Continuation high school

Continuation high school

A continuation high school is an alternative to a comprehensive high school primarily for students who are considered at-risk of not graduating at the normal pace. The requirements to graduate are the same but the scheduling is more flexible to allow students to earn their credits at a quicker pace since they are usually behind when they arrive at the continuation high school. Students who attend these schools may include discipline problems, drug users, pregnant teens and teenage mothers.[1] Continuation schools, however, may also be used for mentally gifted students who find regular high school pace below their level.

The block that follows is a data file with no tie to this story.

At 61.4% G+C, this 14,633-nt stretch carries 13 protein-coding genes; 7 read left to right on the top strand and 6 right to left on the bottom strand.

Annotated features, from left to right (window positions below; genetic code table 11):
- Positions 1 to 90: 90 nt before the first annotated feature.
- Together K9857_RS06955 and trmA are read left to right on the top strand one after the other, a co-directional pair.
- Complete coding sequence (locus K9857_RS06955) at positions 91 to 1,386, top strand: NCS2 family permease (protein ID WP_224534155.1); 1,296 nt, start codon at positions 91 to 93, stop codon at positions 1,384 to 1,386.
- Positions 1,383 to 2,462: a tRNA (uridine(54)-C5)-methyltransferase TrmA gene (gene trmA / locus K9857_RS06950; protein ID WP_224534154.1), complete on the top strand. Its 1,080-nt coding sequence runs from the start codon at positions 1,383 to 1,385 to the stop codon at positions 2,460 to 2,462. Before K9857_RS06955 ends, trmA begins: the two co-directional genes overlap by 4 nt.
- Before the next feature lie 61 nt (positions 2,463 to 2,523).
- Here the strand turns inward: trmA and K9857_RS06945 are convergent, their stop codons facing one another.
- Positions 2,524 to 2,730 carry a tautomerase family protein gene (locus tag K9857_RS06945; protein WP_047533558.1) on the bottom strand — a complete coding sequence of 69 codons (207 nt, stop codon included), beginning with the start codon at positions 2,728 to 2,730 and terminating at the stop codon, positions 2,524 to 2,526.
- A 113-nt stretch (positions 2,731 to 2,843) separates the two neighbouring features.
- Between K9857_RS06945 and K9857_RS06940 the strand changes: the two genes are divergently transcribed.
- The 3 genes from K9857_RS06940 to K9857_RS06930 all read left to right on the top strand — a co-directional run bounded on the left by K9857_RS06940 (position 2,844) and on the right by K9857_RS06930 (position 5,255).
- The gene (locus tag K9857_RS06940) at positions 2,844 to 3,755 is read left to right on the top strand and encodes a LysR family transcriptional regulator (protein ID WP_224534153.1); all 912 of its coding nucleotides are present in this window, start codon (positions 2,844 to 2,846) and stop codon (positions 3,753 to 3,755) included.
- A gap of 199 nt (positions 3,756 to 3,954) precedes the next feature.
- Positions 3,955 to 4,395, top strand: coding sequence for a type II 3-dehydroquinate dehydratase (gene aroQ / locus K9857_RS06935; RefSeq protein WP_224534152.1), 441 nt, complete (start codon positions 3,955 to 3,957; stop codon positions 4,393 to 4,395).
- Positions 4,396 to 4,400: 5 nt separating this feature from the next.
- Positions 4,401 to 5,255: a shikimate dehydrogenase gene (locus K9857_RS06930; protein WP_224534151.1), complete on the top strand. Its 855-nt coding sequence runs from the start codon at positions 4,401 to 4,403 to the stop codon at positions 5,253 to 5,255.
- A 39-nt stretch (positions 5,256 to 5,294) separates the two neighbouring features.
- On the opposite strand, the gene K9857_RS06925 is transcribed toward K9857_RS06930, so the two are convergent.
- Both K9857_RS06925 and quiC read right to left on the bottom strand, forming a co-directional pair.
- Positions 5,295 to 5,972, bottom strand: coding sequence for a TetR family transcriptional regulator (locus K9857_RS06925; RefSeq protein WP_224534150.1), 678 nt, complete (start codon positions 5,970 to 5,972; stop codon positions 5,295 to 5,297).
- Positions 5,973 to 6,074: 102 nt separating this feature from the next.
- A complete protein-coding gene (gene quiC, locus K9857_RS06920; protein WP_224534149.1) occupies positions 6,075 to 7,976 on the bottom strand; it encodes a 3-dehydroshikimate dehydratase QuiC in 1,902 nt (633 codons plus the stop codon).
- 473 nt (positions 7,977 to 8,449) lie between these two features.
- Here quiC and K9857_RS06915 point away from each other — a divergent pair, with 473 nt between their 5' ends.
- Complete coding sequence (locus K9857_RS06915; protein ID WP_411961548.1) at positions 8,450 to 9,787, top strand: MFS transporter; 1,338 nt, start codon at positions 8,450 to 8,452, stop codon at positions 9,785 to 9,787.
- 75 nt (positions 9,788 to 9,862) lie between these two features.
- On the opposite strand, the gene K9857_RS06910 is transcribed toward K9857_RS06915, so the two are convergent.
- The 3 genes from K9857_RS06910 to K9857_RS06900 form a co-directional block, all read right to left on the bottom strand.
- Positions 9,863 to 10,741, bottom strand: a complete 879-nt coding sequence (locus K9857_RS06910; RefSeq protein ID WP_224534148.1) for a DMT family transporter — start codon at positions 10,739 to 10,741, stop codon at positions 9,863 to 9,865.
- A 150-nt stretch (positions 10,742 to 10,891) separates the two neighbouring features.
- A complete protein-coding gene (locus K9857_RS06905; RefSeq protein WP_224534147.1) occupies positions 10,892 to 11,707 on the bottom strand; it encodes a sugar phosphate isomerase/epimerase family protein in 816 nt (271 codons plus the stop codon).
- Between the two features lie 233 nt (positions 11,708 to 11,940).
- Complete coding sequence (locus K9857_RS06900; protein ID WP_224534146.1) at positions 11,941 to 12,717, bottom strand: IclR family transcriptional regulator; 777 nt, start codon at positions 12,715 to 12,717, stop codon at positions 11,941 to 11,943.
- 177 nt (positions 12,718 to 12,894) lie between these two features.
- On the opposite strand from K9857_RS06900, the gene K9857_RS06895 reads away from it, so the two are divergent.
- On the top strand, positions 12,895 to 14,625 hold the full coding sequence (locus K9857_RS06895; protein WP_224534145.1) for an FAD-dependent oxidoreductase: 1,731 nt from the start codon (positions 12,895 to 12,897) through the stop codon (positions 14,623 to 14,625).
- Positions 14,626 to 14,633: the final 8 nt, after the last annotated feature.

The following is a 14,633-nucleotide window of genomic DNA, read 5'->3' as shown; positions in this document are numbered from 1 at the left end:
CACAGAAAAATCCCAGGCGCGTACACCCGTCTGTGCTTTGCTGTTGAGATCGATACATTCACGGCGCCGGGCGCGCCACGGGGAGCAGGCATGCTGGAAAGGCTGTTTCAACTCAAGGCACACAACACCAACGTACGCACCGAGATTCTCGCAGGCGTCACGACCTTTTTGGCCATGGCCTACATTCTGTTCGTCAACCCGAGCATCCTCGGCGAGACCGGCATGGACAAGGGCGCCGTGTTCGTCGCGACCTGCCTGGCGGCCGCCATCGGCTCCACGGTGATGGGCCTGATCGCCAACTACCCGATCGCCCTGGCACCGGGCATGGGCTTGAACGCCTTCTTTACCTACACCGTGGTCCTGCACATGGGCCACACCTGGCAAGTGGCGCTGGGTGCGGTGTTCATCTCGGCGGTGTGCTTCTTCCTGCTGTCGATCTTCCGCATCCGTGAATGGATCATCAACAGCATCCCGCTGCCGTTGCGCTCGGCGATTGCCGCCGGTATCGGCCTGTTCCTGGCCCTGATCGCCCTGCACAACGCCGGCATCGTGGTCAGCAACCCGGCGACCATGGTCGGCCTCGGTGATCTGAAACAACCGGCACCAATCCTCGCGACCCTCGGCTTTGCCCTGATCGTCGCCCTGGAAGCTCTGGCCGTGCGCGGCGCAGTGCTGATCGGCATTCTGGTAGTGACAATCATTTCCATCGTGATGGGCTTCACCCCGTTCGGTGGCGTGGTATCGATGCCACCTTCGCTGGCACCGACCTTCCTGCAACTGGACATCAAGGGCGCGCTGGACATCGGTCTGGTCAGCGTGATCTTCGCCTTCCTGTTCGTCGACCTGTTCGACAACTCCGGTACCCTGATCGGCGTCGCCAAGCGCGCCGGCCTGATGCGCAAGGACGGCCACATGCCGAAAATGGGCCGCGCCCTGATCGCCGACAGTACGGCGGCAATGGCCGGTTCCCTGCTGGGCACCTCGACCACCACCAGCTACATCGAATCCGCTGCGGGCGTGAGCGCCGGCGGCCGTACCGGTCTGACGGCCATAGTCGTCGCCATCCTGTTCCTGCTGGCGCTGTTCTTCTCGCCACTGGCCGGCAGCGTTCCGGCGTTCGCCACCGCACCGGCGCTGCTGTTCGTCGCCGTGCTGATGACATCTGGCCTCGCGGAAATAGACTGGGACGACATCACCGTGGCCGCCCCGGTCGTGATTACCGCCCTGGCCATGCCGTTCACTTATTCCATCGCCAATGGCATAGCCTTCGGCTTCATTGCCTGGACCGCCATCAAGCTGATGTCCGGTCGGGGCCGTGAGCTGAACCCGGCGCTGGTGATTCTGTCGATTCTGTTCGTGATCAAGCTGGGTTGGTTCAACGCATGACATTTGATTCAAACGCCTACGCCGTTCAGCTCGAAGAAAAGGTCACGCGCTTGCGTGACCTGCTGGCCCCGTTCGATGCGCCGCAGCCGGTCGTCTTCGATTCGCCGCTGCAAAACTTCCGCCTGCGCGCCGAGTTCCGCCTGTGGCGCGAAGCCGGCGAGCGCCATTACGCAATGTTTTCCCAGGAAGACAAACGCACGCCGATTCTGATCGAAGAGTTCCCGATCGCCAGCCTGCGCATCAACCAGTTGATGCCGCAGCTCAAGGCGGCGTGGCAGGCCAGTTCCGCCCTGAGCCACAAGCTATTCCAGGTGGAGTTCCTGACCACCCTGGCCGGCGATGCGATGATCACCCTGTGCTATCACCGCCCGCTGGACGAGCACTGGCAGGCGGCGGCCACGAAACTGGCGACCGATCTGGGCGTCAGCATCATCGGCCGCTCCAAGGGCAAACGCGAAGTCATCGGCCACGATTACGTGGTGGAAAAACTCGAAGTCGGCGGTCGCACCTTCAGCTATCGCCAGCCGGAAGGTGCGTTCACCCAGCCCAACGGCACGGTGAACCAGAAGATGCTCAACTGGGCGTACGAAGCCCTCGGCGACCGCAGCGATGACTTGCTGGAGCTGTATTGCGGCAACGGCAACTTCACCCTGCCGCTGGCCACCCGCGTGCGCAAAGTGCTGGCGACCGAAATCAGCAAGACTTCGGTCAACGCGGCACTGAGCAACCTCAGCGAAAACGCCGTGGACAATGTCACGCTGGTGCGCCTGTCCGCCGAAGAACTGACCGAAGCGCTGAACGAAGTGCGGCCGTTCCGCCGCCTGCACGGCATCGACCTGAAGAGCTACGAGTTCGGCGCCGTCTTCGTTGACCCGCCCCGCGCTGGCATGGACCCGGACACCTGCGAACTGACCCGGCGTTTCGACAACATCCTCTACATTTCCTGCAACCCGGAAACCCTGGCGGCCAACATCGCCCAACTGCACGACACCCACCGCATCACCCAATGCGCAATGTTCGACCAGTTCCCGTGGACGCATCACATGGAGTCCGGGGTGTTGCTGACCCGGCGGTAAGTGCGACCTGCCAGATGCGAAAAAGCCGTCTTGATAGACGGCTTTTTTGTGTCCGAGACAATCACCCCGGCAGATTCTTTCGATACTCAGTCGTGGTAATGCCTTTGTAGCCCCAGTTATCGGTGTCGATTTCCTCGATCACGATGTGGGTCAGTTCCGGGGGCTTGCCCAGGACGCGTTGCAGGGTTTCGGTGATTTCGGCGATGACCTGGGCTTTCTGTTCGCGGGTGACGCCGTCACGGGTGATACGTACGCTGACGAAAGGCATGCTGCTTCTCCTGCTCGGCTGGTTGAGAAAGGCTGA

Historically, there has been a tradition to detain unruly or criminal youth at continuation schools (Efterskoler) rather than juvenile halls.[2] The Danish continuation schools cover 8th to 10th form. Recently fashion like hip-hop for wearing T-shirt with the term "Inmate" and names of foreign jails have meant an increased demand for voluntary admission of normal youth at the continuation schools in order to appear tough among peers.

The association of Danish Industry has criticized this new development as too costly for society, and a waste of a full year in during a labor shortage.[3][4]

Disciplinary precautions are limited, restraints are not allowed, which results in up to between 25 to 33 percent of the youth to be expelled during a year at some schools. A single incident (January 2000) led one school to expel 23 percent of its students at once.[5]